Tuesday 25 August 2020

Review by Robert Richardson of "Hamlet" starring Nicol Williamson and dir. Tony Richardson, Movie and Theatre Production at the Roundhouse, London, 1969

It was London in 1969. The fashion-led and pop music-centred frivolity of Swinging London (after The Beatles moved from Liverpool to the capital) had to some extent been supplanted by an “underground” influenced by the counterculture of San Francisco, but with its own distinctive twists of psychedelia and left wing or anarchist politics.

A production of Hamlet at the Roundhouse in Chalk Farm began with considerable media attention, and this was focused on Marianne Faithfull playing Ophelia. She had scored several pop hits, the first, As Tears Go By, was written by Mick Jagger and Keith Richards, and she was now in a relationship with Jagger: they were the popular culture power-couple of late 60s Britain.

The media frenzy continued, but the narrative changed. When the reviews began appearing, the big story was Nicol Williamson’s performance as Hamlet. It became clear this was very special and might be considered as one of the twentieth century’s most important interpretations of the role, ranking alongside Gielgud and Olivier.

Being described as sensational, it was, for sure, a hot ticket, and the details of how I came to see it are now somewhat vague. From the year, I think this is the explanation: at that time I was living very close to London and studying at a further education college, where I was also a member of an evening drama group. Our leader was George, a young English and Drama lecturer and recent Cambridge graduate. I am fairly sure it was George who acquired some tickets and took a small group of us to the Roundhouse. More certain is the impression made by Nicol Williamson’s incredible acting. Over fifty years later, it is something that remains with me.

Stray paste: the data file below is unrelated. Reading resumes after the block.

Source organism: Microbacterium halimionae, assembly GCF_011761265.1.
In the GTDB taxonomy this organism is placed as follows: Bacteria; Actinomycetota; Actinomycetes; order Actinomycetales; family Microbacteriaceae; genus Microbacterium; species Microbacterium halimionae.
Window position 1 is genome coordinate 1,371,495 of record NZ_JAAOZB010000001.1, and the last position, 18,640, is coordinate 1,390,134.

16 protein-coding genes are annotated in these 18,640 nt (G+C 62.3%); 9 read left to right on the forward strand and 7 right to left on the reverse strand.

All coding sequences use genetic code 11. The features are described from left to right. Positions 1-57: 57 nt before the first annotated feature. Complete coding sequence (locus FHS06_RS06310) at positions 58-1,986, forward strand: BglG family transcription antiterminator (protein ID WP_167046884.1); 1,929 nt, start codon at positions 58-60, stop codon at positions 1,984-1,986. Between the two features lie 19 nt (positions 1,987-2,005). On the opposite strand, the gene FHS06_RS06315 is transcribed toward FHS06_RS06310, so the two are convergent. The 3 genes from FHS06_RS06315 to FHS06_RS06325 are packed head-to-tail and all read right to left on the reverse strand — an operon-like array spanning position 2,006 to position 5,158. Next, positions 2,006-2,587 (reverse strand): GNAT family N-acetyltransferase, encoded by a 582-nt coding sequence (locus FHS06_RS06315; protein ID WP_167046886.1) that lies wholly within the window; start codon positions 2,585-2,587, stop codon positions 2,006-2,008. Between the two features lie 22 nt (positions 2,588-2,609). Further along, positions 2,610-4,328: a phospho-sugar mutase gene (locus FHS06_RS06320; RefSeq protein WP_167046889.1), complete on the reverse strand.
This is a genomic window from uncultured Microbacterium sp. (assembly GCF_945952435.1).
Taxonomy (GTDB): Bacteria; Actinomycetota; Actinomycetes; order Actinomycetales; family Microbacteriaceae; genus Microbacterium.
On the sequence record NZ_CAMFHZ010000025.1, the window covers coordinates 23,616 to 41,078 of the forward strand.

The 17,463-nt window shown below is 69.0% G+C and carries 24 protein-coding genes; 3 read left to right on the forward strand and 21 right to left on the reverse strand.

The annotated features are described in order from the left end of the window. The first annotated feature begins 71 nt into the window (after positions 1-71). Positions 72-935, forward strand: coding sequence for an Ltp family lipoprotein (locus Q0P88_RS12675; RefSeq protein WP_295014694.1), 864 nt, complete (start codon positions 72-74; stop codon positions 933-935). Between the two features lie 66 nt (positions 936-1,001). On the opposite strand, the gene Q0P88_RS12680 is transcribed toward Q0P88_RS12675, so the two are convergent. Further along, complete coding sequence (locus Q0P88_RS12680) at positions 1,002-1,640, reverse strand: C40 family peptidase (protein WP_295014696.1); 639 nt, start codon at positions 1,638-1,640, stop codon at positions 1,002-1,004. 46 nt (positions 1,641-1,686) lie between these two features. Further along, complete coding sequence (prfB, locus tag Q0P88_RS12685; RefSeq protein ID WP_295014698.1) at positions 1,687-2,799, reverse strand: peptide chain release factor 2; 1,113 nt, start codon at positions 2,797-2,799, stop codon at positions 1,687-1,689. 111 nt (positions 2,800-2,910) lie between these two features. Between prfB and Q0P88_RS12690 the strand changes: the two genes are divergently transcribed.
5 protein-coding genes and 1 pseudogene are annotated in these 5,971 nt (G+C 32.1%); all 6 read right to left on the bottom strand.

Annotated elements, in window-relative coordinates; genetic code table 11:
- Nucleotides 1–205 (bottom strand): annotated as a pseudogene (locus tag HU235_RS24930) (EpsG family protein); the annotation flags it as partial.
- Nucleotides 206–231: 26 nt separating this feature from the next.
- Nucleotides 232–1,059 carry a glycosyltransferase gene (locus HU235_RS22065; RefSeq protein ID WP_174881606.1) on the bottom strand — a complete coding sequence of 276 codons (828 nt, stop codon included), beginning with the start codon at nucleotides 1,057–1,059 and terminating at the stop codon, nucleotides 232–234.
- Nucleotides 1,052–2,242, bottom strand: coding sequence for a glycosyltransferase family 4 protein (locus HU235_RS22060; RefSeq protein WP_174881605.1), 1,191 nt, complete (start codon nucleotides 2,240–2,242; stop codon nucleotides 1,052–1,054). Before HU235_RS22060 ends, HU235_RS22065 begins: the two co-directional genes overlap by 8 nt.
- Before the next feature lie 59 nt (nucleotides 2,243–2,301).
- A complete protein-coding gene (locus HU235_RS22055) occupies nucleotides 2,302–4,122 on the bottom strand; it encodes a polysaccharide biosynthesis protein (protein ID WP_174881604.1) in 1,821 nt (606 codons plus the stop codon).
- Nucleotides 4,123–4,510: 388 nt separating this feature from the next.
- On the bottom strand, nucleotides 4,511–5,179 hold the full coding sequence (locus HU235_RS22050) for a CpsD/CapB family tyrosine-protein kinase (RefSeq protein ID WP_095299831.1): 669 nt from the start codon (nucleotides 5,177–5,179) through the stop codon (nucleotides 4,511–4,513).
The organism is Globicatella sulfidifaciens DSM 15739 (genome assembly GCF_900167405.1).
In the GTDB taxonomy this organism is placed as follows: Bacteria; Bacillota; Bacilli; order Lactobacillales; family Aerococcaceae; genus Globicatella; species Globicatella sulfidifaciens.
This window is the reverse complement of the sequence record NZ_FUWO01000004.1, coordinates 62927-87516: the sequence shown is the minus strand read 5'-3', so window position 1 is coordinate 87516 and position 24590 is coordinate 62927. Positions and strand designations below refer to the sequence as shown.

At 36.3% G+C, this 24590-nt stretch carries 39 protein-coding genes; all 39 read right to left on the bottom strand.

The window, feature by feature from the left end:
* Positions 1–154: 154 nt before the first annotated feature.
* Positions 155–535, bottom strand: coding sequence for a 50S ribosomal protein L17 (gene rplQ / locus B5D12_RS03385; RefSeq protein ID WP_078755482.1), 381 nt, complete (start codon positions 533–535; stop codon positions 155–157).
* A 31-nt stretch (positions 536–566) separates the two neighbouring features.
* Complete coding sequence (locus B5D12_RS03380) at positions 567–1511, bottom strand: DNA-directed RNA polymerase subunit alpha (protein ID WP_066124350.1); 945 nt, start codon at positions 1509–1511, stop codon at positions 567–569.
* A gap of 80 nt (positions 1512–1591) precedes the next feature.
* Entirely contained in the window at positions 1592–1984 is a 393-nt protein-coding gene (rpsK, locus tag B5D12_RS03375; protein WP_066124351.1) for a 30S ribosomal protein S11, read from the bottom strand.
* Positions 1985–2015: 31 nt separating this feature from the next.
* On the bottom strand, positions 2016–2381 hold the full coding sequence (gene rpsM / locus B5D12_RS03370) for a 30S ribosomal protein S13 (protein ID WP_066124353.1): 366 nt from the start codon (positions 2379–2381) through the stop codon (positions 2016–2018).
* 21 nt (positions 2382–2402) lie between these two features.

I had already seen Laurence Olivier’s Oscar winning film of Hamlet, and the enduring and most iconic scene was for me, and I suspect for many others, the ‘To Be or Not to Be’ soliloquy, shot as a powerful Romantic pose accompanied by a dream like voice-over, luxurious in a poetry of indecision. If Olivier’s performance might be seen as one kind of measure, then Williamson took that measure and wilfully smashed it to pieces. Where Olivier was reflective, Williamson was dynamic. His performance, though, was beyond the merely energetic, it was manic. As a broad outline, I often describe it as playing Hamlet as a nervous wreck. Hamlet’s vacillations were not philosophical musing, but a living reality of frustration and rage. There was a ratcheting up of his desire to exact the cruellest possible revenge on Claudius. Williamson realised that with Shakespeare the poetry can be trusted to take care of itself, and he traded a carefully enunciated rendering for the power of a singular performance. His nasal voice at times modulated into one extremely suitable for expressing an aggressive bitterness. He eschewed declamation in favour of a more conversational tone and moments of cutting cynicism and sarcasm. 

The other role Williamson is most remembered for is Bill Maitland in John Osborne’s Inadmissible Evidence, performed, earlier in his career, to much acclaim in both London and New York, and it was also filmed. The character is in despair at the state of his life, and the nervous anger Williamson presented, a frightening intensity on the brink of madness, might be seen, at least in part, as a template for his portrayal of Hamlet.